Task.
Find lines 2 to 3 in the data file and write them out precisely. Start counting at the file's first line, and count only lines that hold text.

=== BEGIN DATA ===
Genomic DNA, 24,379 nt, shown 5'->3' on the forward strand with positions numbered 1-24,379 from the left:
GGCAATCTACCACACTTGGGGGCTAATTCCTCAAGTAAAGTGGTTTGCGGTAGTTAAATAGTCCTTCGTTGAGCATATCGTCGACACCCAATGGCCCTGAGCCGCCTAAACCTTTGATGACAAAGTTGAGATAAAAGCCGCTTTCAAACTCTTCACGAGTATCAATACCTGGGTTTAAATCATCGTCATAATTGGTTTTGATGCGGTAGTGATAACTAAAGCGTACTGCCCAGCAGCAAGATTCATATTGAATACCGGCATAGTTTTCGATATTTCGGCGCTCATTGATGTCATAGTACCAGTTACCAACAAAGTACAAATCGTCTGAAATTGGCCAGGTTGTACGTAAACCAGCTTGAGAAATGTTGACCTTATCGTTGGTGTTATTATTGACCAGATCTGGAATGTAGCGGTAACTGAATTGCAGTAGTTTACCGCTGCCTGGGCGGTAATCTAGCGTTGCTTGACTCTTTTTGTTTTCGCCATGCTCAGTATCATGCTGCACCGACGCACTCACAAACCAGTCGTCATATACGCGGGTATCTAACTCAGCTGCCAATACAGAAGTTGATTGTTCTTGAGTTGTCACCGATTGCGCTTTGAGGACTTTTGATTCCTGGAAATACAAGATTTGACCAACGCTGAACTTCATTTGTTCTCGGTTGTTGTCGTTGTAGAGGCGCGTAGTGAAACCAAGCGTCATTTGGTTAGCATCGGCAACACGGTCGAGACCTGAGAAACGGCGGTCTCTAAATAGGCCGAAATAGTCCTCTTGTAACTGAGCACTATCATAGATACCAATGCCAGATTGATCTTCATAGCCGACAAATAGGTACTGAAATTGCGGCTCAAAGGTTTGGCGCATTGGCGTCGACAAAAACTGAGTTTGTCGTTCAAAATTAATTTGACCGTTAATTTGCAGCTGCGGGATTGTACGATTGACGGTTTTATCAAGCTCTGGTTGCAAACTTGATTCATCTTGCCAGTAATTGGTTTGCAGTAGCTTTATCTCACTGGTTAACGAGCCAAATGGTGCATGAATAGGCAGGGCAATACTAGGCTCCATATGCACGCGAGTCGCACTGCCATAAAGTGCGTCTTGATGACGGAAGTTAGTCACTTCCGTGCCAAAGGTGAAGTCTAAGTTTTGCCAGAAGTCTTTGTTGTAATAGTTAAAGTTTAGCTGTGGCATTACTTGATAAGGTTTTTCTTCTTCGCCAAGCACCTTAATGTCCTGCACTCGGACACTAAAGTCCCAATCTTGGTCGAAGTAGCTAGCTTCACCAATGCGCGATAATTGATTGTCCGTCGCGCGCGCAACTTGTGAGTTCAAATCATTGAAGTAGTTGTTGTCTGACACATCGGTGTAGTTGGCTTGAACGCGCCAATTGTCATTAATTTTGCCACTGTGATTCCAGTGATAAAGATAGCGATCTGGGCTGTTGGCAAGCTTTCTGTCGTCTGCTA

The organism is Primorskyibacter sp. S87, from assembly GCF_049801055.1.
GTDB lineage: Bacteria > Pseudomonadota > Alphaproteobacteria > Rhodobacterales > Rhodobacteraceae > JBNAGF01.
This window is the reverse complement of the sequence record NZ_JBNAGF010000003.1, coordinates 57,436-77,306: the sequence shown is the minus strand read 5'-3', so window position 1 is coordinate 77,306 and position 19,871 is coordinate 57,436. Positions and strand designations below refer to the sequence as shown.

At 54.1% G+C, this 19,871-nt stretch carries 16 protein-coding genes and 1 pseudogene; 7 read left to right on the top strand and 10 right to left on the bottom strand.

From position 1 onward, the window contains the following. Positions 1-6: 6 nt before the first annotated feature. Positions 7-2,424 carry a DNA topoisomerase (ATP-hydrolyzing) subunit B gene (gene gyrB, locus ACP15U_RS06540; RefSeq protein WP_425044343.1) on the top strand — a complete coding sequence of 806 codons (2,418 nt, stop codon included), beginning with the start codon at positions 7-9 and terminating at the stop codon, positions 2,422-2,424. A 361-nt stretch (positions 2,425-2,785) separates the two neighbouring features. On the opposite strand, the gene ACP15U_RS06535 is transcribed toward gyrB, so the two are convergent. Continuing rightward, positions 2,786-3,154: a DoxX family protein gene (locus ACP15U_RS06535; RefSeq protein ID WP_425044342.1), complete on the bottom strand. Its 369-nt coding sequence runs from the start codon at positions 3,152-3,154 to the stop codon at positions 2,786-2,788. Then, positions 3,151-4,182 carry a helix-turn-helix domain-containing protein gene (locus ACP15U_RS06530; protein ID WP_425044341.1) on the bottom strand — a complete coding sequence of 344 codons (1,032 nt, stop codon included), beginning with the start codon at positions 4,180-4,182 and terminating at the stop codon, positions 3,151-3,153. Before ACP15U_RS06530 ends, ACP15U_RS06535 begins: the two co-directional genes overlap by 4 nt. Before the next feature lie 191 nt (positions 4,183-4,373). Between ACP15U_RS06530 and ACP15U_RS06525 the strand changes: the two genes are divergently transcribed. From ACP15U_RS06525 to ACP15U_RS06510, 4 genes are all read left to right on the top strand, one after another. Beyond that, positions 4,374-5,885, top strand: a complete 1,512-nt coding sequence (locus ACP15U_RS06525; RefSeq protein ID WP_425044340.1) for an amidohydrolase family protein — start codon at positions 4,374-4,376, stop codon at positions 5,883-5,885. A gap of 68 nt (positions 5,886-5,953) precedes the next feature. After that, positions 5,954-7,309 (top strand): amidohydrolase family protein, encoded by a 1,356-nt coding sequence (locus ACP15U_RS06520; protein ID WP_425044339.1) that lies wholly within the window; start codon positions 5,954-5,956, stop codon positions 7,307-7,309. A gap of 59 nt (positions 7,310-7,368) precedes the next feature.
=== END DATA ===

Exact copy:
GGCAATCTACCACACTTGGGGGCTAATTCCTCAAGTAAAGTGGTTTGCGGTAGTTAAATAGTCCTTCGTTGAGCATATCGTCGACACCCAATGGCCCTGAGCCGCCTAAACCTTTGATGACAAAGTTGAGATAAAAGCCGCTTTCAAACTCTTCACGAGTATCAATACCTGGGTTTAAATCATCGTCATAATTGGTTTTGATGCGGTAGTGATAACTAAAGCGTACTGCCCAGCAGCAAGATTCATATTGAATACCGGCATAGTTTTCGATATTTCGGCGCTCATTGATGTCATAGTACCAGTTACCAACAAAGTACAAATCGTCTGAAATTGGCCAGGTTGTACGTAAACCAGCTTGAGAAATGTTGACCTTATCGTTGGTGTTATTATTGACCAGATCTGGAATGTAGCGGTAACTGAATTGCAGTAGTTTACCGCTGCCTGGGCGGTAATCTAGCGTTGCTTGACTCTTTTTGTTTTCGCCATGCTCAGTATCATGCTGCACCGACGCACTCACAAACCAGTCGTCATATACGCGGGTATCTAACTCAGCTGCCAATACAGAAGTTGATTGTTCTTGAGTTGTCACCGATTGCGCTTTGAGGACTTTTGATTCCTGGAAATACAAGATTTGACCAACGCTGAACTTCATTTGTTCTCGGTTGTTGTCGTTGTAGAGGCGCGTAGTGAAACCAAGCGTCATTTGGTTAGCATCGGCAACACGGTCGAGACCTGAGAAACGGCGGTCTCTAAATAGGCCGAAATAGTCCTCTTGTAACTGAGCACTATCATAGATACCAATGCCAGATTGATCTTCATAGCCGACAAATAGGTACTGAAATTGCGGCTCAAAGGTTTGGCGCATTGGCGTCGACAAAAACTGAGTTTGTCGTTCAAAATTAATTTGACCGTTAATTTGCAGCTGCGGGATTGTACGATTGACGGTTTTATCAAGCTCTGGTTGCAAACTTGATTCATCTTGCCAGTAATTGGTTTGCAGTAGCTTTATCTCACTGGTTAACGAGCCAAATGGTGCATGAATAGGCAGGGCAATACTAGGCTCCATATGCACGCGAGTCGCACTGCCATAAAGTGCGTCTTGATGACGGAAGTTAGTCACTTCCGTGCCAAAGGTGAAGTCTAAGTTTTGCCAGAAGTCTTTGTTGTAATAGTTAAAGTTTAGCTGTGGCATTACTTGATAAGGTTTTTCTTCTTCGCCAAGCACCTTAATGTCCTGCACTCGGACACTAAAGTCCCAATCTTGGTCGAAGTAGCTAGCTTCACCAATGCGCGATAATTGATTGTCCGTCGCGCGCGCAACTTGTGAGTTCAAATCATTGAAGTAGTTGTTGTCTGACACATCGGTGTAGTTGGCTTGAACGCGCCAATTGTCATTAATTTTGCCACTGTGATTCCAGTGATAAAGATAGCGATCTGGGCTGTTGGCAAGCTTTCTGTCGTCTGCTA

The organism is Primorskyibacter sp. S87, from assembly GCF_049801055.1.